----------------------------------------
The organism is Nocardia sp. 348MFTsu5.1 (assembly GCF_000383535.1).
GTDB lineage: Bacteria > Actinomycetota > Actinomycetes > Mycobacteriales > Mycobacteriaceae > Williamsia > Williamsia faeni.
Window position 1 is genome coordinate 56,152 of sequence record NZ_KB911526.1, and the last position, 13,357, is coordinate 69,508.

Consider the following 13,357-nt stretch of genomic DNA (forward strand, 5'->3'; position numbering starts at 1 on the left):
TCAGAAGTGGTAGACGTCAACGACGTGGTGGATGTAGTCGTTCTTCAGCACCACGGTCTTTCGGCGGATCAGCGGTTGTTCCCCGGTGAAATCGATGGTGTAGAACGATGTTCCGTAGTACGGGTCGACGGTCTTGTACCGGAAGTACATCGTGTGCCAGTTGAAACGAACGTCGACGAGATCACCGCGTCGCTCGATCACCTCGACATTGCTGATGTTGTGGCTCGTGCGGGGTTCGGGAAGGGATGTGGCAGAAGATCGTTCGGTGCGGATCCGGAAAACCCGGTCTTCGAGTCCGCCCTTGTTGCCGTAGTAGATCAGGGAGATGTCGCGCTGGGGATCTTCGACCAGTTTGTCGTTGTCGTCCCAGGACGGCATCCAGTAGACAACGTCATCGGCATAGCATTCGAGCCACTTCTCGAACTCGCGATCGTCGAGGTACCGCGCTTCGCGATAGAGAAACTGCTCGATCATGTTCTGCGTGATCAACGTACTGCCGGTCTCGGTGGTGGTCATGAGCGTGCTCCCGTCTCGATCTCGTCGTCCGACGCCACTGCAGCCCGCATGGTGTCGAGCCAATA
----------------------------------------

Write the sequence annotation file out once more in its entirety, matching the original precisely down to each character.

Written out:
The organism is Nocardia sp. 348MFTsu5.1 (assembly GCF_000383535.1).
GTDB lineage: Bacteria > Actinomycetota > Actinomycetes > Mycobacteriales > Mycobacteriaceae > Williamsia > Williamsia faeni.
Window position 1 is genome coordinate 56,152 of sequence record NZ_KB911526.1, and the last position, 13,357, is coordinate 69,508.

Consider the following 13,357-nt stretch of genomic DNA (forward strand, 5'->3'; position numbering starts at 1 on the left):
TCAGAAGTGGTAGACGTCAACGACGTGGTGGATGTAGTCGTTCTTCAGCACCACGGTCTTTCGGCGGATCAGCGGTTGTTCCCCGGTGAAATCGATGGTGTAGAACGATGTTCCGTAGTACGGGTCGACGGTCTTGTACCGGAAGTACATCGTGTGCCAGTTGAAACGAACGTCGACGAGATCACCGCGTCGCTCGATCACCTCGACATTGCTGATGTTGTGGCTCGTGCGGGGTTCGGGAAGGGATGTGGCAGAAGATCGTTCGGTGCGGATCCGGAAAACCCGGTCTTCGAGTCCGCCCTTGTTGCCGTAGTAGATCAGGGAGATGTCGCGCTGGGGATCTTCGACCAGTTTGTCGTTGTCGTCCCAGGACGGCATCCAGTAGACAACGTCATCGGCATAGCATTCGAGCCACTTCTCGAACTCGCGATCGTCGAGGTACCGCGCTTCGCGATAGAGAAACTGCTCGATCATGTTCTGCGTGATCAACGTACTGCCGGTCTCGGTGGTGGTCATGAGCGTGCTCCCGTCTCGATCTCGTCGTCCGACGCCACTGCAGCCCGCATGGTGTCGAGCCAATA